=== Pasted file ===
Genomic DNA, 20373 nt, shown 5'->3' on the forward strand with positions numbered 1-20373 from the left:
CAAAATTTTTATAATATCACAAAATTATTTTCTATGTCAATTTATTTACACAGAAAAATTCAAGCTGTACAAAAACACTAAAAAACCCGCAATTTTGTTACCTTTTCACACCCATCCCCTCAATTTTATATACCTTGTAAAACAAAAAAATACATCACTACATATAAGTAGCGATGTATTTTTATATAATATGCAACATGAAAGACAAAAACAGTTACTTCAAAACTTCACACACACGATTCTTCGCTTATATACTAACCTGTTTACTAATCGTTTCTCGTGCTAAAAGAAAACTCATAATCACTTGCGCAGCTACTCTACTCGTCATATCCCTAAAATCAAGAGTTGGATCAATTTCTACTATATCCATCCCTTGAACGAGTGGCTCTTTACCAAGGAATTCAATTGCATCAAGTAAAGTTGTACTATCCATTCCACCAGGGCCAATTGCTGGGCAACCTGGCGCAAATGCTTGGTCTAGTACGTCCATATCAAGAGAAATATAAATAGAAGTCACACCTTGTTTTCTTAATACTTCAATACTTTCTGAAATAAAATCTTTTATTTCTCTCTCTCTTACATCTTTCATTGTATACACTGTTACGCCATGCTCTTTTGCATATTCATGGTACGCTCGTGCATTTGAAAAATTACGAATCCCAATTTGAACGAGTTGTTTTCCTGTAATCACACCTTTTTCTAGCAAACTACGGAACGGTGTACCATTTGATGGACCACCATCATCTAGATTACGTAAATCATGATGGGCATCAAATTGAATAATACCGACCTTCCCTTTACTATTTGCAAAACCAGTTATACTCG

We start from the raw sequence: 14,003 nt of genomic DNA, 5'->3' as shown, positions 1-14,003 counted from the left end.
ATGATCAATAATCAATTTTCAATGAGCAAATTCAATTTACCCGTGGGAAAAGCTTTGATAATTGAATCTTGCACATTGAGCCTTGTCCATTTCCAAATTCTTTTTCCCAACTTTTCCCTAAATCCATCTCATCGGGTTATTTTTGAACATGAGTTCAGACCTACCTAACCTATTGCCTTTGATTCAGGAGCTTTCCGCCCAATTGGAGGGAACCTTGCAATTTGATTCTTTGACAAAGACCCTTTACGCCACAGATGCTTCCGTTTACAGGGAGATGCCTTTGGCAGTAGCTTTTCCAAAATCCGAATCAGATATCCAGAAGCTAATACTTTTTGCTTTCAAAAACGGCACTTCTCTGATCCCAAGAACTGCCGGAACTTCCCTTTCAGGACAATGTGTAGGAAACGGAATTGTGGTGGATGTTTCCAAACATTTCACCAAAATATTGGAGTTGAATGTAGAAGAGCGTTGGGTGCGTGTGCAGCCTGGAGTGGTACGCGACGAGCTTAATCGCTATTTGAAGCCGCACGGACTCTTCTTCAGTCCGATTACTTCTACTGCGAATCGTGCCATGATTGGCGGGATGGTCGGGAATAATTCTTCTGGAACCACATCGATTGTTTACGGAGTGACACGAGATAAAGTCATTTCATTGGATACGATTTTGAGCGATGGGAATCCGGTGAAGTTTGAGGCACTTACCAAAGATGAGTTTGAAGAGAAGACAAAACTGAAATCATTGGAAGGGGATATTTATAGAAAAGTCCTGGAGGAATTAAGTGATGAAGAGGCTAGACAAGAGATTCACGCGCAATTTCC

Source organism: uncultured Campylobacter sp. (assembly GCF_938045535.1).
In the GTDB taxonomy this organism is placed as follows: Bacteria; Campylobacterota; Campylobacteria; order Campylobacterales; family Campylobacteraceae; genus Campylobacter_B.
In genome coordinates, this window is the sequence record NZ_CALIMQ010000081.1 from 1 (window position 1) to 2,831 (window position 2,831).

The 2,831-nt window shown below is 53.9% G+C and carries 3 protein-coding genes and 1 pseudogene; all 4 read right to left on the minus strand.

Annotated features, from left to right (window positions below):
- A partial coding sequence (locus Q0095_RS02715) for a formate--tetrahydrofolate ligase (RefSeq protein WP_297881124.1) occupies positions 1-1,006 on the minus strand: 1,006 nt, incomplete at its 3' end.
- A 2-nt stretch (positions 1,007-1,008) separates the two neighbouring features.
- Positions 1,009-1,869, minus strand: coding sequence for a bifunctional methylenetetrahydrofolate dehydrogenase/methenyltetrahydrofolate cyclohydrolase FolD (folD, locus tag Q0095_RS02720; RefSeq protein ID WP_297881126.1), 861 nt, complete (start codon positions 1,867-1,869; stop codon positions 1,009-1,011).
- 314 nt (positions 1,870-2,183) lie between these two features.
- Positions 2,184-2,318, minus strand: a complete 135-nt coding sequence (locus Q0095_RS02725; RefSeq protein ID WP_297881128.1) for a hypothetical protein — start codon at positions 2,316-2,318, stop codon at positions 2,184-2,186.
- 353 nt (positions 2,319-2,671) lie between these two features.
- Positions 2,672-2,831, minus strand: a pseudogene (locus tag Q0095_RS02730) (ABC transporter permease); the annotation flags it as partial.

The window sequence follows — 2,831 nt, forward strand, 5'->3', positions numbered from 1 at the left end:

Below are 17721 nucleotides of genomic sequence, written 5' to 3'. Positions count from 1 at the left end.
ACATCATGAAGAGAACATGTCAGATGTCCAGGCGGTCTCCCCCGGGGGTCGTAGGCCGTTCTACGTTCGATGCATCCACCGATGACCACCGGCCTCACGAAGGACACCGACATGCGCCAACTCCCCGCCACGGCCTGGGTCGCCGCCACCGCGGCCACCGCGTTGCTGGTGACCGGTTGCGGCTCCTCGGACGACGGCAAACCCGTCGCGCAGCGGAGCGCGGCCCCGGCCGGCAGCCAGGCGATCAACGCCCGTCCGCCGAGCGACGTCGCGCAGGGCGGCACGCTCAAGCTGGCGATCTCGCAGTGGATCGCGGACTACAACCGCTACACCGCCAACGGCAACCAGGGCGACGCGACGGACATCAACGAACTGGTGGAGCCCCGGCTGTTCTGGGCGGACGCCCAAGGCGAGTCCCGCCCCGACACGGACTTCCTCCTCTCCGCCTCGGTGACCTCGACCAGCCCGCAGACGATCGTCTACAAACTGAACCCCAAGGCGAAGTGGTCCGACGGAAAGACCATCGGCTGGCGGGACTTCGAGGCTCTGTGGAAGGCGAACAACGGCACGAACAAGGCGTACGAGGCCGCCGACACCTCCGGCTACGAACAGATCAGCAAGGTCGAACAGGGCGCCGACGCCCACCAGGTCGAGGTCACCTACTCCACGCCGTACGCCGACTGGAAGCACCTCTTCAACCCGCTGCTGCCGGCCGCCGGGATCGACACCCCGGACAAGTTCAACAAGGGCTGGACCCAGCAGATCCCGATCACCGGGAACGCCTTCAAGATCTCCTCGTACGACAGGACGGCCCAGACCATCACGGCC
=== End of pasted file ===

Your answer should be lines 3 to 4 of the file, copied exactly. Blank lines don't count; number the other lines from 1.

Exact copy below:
We start from the raw sequence: 14,003 nt of genomic DNA, 5'->3' as shown, positions 1-14,003 counted from the left end.
ATGATCAATAATCAATTTTCAATGAGCAAATTCAATTTACCCGTGGGAAAAGCTTTGATAATTGAATCTTGCACATTGAGCCTTGTCCATTTCCAAATTCTTTTTCCCAACTTTTCCCTAAATCCATCTCATCGGGTTATTTTTGAACATGAGTTCAGACCTACCTAACCTATTGCCTTTGATTCAGGAGCTTTCCGCCCAATTGGAGGGAACCTTGCAATTTGATTCTTTGACAAAGACCCTTTACGCCACAGATGCTTCCGTTTACAGGGAGATGCCTTTGGCAGTAGCTTTTCCAAAATCCGAATCAGATATCCAGAAGCTAATACTTTTTGCTTTCAAAAACGGCACTTCTCTGATCCCAAGAACTGCCGGAACTTCCCTTTCAGGACAATGTGTAGGAAACGGAATTGTGGTGGATGTTTCCAAACATTTCACCAAAATATTGGAGTTGAATGTAGAAGAGCGTTGGGTGCGTGTGCAGCCTGGAGTGGTACGCGACGAGCTTAATCGCTATTTGAAGCCGCACGGACTCTTCTTCAGTCCGATTACTTCTACTGCGAATCGTGCCATGATTGGCGGGATGGTCGGGAATAATTCTTCTGGAACCACATCGATTGTTTACGGAGTGACACGAGATAAAGTCATTTCATTGGATACGATTTTGAGCGATGGGAATCCGGTGAAGTTTGAGGCACTTACCAAAGATGAGTTTGAAGAGAAGACAAAACTGAAATCATTGGAAGGGGATATTTATAGAAAAGTCCTGGAGGAATTAAGTGATGAAGAGGCTAGACAAGAGATTCACGCGCAATTTCC